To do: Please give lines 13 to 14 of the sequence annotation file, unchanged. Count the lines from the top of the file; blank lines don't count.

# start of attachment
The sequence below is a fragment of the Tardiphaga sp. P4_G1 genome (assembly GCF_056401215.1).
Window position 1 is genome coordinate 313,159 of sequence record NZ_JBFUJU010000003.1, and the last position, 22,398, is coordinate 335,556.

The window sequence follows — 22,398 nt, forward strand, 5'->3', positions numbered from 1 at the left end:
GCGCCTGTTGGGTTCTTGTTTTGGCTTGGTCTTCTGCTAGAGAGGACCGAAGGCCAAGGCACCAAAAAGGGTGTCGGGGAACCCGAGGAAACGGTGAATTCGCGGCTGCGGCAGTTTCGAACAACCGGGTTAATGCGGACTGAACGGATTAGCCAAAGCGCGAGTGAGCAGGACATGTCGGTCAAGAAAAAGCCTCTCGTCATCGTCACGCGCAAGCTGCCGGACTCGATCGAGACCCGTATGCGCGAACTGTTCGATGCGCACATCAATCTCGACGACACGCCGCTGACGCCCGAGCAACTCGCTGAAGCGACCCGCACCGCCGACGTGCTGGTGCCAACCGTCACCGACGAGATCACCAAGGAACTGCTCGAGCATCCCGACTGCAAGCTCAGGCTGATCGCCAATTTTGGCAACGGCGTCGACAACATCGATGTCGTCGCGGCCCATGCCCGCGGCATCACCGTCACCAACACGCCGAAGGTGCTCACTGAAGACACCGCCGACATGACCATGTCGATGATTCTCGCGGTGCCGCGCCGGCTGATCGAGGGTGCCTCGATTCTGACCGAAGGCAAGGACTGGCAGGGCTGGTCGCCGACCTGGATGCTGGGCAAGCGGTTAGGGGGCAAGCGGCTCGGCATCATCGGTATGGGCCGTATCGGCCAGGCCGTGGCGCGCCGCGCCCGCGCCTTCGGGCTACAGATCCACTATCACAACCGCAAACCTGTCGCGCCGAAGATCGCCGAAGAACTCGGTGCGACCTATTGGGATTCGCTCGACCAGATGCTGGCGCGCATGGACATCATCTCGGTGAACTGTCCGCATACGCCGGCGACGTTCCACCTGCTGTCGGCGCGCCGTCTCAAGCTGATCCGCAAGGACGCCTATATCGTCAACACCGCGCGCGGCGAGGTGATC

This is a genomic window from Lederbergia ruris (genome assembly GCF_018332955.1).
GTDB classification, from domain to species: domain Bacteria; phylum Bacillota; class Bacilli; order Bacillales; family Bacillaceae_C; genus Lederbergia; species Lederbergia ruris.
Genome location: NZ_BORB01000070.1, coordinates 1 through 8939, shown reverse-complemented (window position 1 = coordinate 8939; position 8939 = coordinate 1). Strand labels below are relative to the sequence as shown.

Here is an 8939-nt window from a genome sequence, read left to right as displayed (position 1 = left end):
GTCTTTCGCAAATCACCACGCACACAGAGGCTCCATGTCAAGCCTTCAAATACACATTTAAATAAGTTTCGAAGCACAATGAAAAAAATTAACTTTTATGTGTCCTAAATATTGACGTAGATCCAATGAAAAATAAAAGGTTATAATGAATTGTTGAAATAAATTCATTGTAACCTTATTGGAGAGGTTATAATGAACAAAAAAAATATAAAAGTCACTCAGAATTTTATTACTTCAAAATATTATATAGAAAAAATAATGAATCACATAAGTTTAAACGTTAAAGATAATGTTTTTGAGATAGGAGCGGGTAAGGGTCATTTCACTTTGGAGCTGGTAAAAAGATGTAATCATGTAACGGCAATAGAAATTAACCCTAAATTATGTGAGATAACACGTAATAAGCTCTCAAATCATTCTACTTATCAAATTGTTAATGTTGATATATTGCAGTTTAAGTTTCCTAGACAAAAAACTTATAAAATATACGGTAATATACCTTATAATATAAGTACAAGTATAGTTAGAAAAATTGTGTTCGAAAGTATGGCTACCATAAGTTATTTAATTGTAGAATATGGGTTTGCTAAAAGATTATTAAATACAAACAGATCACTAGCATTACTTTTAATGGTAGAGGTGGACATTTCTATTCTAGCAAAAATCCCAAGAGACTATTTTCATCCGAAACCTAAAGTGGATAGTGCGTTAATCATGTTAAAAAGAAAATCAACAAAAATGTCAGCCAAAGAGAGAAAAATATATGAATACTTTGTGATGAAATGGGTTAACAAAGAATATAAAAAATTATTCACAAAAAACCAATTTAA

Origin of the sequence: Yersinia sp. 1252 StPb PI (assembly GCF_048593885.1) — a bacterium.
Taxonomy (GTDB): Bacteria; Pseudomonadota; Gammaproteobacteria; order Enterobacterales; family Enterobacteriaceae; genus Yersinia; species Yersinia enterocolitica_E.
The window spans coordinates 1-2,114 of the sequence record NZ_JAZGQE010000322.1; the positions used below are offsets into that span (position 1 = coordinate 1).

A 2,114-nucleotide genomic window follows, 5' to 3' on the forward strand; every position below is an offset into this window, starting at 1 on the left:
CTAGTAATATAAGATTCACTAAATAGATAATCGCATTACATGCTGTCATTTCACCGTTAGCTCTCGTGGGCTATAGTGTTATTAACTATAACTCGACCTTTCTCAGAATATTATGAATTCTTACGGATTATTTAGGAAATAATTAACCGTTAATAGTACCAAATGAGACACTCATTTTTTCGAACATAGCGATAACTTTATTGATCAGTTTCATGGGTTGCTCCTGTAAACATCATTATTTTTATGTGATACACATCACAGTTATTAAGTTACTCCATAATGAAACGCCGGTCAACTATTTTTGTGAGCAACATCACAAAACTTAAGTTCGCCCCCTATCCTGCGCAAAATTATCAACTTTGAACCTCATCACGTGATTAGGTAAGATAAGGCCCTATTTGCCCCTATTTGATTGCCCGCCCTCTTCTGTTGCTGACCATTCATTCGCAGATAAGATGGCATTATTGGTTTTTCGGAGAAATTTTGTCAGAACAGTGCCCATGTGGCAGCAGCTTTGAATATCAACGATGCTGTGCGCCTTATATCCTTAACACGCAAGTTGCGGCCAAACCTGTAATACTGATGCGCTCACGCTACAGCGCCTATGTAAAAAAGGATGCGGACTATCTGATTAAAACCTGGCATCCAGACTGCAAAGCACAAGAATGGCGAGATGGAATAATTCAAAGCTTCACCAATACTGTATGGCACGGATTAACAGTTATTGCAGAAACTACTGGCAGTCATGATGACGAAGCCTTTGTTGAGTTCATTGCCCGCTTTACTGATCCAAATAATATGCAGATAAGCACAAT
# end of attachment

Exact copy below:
A 2,114-nucleotide genomic window follows, 5' to 3' on the forward strand; every position below is an offset into this window, starting at 1 on the left:
CTAGTAATATAAGATTCACTAAATAGATAATCGCATTACATGCTGTCATTTCACCGTTAGCTCTCGTGGGCTATAGTGTTATTAACTATAACTCGACCTTTCTCAGAATATTATGAATTCTTACGGATTATTTAGGAAATAATTAACCGTTAATAGTACCAAATGAGACACTCATTTTTTCGAACATAGCGATAACTTTATTGATCAGTTTCATGGGTTGCTCCTGTAAACATCATTATTTTTATGTGATACACATCACAGTTATTAAGTTACTCCATAATGAAACGCCGGTCAACTATTTTTGTGAGCAACATCACAAAACTTAAGTTCGCCCCCTATCCTGCGCAAAATTATCAACTTTGAACCTCATCACGTGATTAGGTAAGATAAGGCCCTATTTGCCCCTATTTGATTGCCCGCCCTCTTCTGTTGCTGACCATTCATTCGCAGATAAGATGGCATTATTGGTTTTTCGGAGAAATTTTGTCAGAACAGTGCCCATGTGGCAGCAGCTTTGAATATCAACGATGCTGTGCGCCTTATATCCTTAACACGCAAGTTGCGGCCAAACCTGTAATACTGATGCGCTCACGCTACAGCGCCTATGTAAAAAAGGATGCGGACTATCTGATTAAAACCTGGCATCCAGACTGCAAAGCACAAGAATGGCGAGATGGAATAATTCAAAGCTTCACCAATACTGTATGGCACGGATTAACAGTTATTGCAGAAACTACTGGCAGTCATGATGACGAAGCCTTTGTTGAGTTCATTGCCCGCTTTACTGATCCAAATAATATGCAGATAAGCACAAT